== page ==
Can you share some of your other activities at your university there?

I take part in no notable activities at SIPA; however, I have continued playing soccer here in the US at my hostel, International House, maintaining my love for the sport that was reignited during my time at LKYSPP with our beloved LKYSPP Football Team, the champions of Bukit Timah!

Please share your background (academic training, work experience) prior to LKYSPP and, if possible, your future plans after finishing your double degree.

I graduated from Singapore Management University with a Bachelor of Business Management, with majors in Finance and Corporate Communication. I also have a Bachelor of Accountancy from SMU. I had no prior work experience other than internships with government ministries and an accounting firm. I will be joining the Singapore Civil Service immediately upon graduation in May 2010.

Bryan  Lupton (MPP 2008-10: SIPA@LKYSPP)

Previous work experience?

US Peace Corps Zambia: HIV/AIDS Prevention Program

Advocacy Project/Survivor Corps Uganda: Fellows for Peace

Countries you’ve lived in for at least 3 months?

USA, Singapore, Zambia, Uganda

Why did you decide to come to Singapore?

I couldn’t pass up the opportunity to live in Asia; I think the best way to learn about a part of the world is to go live in it. Plus, the dual degree program allows me to earn two master’s degrees in the time it normally takes to finish one.

Is LKYSPP as you imagined? If not what were the surprises?

LKYSPP has lived up to my expectations in most ways, and has exceeded them in a few others. I have never been in a school that is so flexible and supportive of student-led initiatives. The school’s scholarship program, funding for PAE work and assistance for students attending international conferences has been very impressive.

What is the biggest difference between the academic structure of LKYSPP and your original program?

My two degrees are 1) Master of International Affairs (MIA) and 2) Masters in Public Policy (MPP). The MIA degree is based on a study of economics, history and political science. The work primarily takes the form of individual, analytical essays about political events and theories. In my opinion, the MPP is more of a technical degree that covers organizational and research theory. The MIA and MPP are different, but certainly complementary of each other.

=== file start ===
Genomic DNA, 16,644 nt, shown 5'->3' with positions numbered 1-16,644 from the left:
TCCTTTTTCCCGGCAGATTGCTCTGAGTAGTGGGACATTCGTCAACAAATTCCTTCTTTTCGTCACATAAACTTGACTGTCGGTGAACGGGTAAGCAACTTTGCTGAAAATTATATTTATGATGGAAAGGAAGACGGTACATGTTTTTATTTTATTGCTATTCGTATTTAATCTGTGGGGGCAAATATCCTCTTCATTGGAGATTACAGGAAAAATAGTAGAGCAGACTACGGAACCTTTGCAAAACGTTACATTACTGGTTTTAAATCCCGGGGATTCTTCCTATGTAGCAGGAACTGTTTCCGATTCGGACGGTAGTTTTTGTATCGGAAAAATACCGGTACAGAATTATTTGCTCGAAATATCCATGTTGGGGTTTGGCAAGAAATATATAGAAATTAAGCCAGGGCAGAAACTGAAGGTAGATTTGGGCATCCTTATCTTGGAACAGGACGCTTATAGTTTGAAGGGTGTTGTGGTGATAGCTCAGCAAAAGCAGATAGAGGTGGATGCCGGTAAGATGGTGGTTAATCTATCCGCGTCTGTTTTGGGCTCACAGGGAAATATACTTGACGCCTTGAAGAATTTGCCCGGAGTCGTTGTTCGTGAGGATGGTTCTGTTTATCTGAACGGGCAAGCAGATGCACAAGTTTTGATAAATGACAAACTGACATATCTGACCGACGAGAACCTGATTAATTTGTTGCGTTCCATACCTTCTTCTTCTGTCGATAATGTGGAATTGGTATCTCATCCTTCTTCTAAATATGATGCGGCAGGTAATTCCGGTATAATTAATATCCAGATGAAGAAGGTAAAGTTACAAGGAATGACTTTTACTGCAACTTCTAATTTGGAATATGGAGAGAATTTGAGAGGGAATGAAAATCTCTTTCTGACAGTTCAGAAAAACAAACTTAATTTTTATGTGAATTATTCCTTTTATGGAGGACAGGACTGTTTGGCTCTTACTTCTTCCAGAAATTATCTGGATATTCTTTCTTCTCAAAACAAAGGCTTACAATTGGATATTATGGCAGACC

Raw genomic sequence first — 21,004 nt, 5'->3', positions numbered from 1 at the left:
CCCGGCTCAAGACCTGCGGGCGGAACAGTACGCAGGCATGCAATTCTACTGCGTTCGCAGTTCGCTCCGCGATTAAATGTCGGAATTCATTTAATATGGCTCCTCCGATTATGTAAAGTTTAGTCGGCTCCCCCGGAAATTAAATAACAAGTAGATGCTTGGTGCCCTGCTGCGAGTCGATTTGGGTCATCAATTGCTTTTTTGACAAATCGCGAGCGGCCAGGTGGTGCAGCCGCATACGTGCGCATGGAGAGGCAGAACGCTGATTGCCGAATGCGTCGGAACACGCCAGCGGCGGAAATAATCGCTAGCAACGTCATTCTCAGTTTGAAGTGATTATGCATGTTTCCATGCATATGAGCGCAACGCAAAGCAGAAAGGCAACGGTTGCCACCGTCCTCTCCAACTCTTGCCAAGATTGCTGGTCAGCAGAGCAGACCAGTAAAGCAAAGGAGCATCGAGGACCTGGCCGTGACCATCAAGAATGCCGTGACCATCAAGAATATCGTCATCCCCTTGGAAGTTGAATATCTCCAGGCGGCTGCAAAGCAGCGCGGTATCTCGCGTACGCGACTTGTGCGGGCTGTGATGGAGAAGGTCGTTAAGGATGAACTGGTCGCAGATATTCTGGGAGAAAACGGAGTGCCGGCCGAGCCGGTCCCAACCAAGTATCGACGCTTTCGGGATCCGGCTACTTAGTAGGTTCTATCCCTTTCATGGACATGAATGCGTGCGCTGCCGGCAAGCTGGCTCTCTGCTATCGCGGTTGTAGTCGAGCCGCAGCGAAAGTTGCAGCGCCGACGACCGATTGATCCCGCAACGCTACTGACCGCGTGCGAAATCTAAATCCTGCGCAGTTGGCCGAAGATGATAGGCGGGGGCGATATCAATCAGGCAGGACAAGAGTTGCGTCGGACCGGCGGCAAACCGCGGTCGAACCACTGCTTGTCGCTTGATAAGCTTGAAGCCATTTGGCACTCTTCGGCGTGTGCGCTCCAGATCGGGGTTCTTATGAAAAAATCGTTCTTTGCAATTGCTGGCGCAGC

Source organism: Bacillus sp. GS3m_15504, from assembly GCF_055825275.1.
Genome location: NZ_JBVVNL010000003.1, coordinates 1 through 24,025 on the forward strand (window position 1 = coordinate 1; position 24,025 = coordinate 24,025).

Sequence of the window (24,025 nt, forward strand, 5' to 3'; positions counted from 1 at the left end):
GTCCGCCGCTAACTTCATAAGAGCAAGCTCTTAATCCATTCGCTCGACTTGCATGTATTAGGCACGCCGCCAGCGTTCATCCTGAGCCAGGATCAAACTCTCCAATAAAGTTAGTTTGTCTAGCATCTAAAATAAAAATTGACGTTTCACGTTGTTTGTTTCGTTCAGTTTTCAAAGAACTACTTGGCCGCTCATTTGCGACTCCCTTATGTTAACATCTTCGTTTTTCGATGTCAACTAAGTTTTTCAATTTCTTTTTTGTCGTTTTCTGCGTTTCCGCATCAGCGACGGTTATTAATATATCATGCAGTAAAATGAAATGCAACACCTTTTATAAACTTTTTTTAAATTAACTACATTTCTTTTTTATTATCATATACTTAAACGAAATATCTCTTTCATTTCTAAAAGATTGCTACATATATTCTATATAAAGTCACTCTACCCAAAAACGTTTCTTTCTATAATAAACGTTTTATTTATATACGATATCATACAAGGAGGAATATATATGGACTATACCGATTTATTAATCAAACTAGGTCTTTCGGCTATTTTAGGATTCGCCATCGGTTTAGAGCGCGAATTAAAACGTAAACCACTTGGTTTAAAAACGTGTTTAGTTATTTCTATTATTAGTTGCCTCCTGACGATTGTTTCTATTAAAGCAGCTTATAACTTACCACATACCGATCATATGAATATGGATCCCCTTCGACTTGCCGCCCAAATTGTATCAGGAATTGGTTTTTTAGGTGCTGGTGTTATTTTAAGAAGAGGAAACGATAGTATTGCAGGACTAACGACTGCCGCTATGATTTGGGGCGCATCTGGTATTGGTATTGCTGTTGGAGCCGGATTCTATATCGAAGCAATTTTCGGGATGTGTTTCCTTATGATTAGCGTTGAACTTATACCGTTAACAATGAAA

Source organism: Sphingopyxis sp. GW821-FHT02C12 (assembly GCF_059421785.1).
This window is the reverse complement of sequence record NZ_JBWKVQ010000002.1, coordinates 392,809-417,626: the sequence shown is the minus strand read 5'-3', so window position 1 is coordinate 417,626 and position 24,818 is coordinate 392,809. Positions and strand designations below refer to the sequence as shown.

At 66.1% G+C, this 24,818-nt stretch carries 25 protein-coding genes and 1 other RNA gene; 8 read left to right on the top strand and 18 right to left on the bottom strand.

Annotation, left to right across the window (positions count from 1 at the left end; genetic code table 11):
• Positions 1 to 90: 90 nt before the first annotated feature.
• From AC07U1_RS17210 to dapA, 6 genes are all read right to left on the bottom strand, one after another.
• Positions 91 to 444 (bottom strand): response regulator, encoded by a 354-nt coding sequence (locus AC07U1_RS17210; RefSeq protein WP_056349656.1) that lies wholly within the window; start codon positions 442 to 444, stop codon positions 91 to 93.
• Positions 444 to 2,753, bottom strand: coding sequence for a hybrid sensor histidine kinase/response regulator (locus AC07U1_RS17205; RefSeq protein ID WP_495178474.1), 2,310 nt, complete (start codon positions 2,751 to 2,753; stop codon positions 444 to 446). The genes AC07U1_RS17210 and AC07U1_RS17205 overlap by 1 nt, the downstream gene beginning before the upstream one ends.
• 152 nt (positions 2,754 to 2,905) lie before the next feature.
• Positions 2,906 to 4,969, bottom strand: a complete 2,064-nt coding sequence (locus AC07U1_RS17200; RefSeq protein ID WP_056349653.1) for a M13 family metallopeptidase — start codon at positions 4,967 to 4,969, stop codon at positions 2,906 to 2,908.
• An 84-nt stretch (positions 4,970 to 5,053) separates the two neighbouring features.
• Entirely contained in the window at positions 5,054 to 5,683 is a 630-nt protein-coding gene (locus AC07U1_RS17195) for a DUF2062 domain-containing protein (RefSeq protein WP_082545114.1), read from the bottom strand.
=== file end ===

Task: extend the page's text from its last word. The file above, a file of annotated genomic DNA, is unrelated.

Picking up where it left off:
What is your favorite part about living in Singapore?

Two things: Travelling throughout Southeast Asia and getting to see Ruth Choe whenever I feel like it.

Are you an optimist or pessimist when it comes to managing climate change on a global level? Why do you think so?

I have no faith whatsoever in a diplomatic or political agreement to manage climate change, but I have faith in technology, innovation and business. Corporations do things that make them money; when they can make money by reducing emissions, they will find a way to do so and then everybody will be okay. I hope.

Is there anything else you would like to share regarding life in Singapore/studying at LKYSPP?

It has been an incredible opportunity to live and work in a truly unique country. I gave up studying for a year at one of the best schools in the world to come here and I have never regretted that decision once.

Jacky Tong (MPP 2008-10: SIPA@LKYSPP)

Previous work experience?

United Nations, New York

Countries you’ve lived in for at least 3 months?

Singapore, USA, Malaysia

Why did you decide to come to Singapore?

1. Asia is rising; I have been away for a while. It’s a good opportunity to come back and learn more about it.

2. To stay near family.

3. It’s more affordable here.

Is LKYSPP as you imagined? If not what were the surprises?

Yes. The facilities of the school are topnotch. Professors are friendly and knowledgeable.

What is the biggest difference between the academic structure of LKYSPP and your original program?

For some reason, I feel there is more group work here, which is not necessarily a bad thing. I have learned a lot through group work, but too much of it can be challenging. On the other hand, SIPA seems to have more networking events for students. Hence, it also expands the career options for students.

What is your favorite part about living in Singapore?

I enjoy walking through the national parks. Good exercise, nice scenery. Oh yeah, the botanical garden too.

Professional life goals/aspirations?

Long term goal: back to the UN system to add value.

Short term goal: would like to accumulate more corporate experience; interested in social enterprises, strategic thinking, planning, communication and management, would like to help contribute to the achievement of the Millennium Development Goals.

Is there anything you would like to share about living in Singapore or studying at LKYSPP?

I understand Singapore more, and have become more critical about it. At the same time, I also appreciate Singapore more. Professor Kenneth Tan’s and Professor Neo Boon Siong’s classes play a big role in shaping my understanding of Singapore.

How do you find the cultural diversity at LKYSPP? Any surprises so far?

More diverse than I thought.

Are you an optimist or pessimist when it comes to managing climate change on a global level? Why do you think so?

Challenging and complex. But have to stay optimistic. Hope should be the driving force for humanity.

Shelby R. Port (MPP 2008-10: SIPA@LKYSPP)

Previous work experience?

Peace Corps, USAID, Israeli-Palestinian NGO

Countries you’ve lived in for at least 3 months?

U.S., Cyprus, Jordan, now Singapore

Why did you decide to come to Singapore?

I thought this was a prime opportunity to come explore this part of the world…

Is LKYSPP as you imagined? If not what were the surprises?

It still surprises me that taking an exam here is like signing your soul away for three hours – seating charts, restricted bathroom breaks, ID cards, etc. Are we that untrustworthy?